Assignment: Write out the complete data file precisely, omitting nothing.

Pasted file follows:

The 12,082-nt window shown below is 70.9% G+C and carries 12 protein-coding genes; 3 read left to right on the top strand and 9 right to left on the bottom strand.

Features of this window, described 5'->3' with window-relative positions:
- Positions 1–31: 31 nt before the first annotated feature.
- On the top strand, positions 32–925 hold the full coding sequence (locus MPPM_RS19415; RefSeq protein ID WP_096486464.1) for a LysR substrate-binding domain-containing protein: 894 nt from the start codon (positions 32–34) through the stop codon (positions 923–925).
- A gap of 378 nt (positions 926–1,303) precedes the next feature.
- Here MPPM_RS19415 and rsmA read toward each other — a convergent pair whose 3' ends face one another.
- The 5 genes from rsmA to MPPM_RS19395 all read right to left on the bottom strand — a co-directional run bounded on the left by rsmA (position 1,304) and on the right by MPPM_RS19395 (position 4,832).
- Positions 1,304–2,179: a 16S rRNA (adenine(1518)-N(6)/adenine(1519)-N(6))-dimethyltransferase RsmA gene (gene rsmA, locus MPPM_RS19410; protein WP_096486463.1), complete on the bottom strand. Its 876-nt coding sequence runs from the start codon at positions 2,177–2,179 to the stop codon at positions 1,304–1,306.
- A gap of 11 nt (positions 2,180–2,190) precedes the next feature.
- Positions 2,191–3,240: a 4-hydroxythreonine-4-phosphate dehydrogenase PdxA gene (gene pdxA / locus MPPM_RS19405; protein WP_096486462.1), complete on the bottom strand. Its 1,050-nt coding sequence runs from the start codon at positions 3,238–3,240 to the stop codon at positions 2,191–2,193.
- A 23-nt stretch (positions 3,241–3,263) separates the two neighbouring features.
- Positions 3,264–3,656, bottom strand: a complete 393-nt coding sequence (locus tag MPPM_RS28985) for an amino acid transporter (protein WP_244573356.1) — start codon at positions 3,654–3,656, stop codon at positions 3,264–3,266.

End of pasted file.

The 12,082-nt window shown below is 70.9% G+C and carries 12 protein-coding genes; 3 read left to right on the top strand and 9 right to left on the bottom strand.

Features of this window, described 5'->3' with window-relative positions:
- Positions 1–31: 31 nt before the first annotated feature.
- On the top strand, positions 32–925 hold the full coding sequence (locus MPPM_RS19415; RefSeq protein ID WP_096486464.1) for a LysR substrate-binding domain-containing protein: 894 nt from the start codon (positions 32–34) through the stop codon (positions 923–925).
- A gap of 378 nt (positions 926–1,303) precedes the next feature.
- Here MPPM_RS19415 and rsmA read toward each other — a convergent pair whose 3' ends face one another.
- The 5 genes from rsmA to MPPM_RS19395 all read right to left on the bottom strand — a co-directional run bounded on the left by rsmA (position 1,304) and on the right by MPPM_RS19395 (position 4,832).
- Positions 1,304–2,179: a 16S rRNA (adenine(1518)-N(6)/adenine(1519)-N(6))-dimethyltransferase RsmA gene (gene rsmA, locus MPPM_RS19410; protein WP_096486463.1), complete on the bottom strand. Its 876-nt coding sequence runs from the start codon at positions 2,177–2,179 to the stop codon at positions 1,304–1,306.
- A gap of 11 nt (positions 2,180–2,190) precedes the next feature.
- Positions 2,191–3,240: a 4-hydroxythreonine-4-phosphate dehydrogenase PdxA gene (gene pdxA / locus MPPM_RS19405; protein WP_096486462.1), complete on the bottom strand. Its 1,050-nt coding sequence runs from the start codon at positions 3,238–3,240 to the stop codon at positions 2,191–2,193.
- A 23-nt stretch (positions 3,241–3,263) separates the two neighbouring features.
- Positions 3,264–3,656, bottom strand: a complete 393-nt coding sequence (locus tag MPPM_RS28985) for an amino acid transporter (protein WP_244573356.1) — start codon at positions 3,654–3,656, stop codon at positions 3,264–3,266.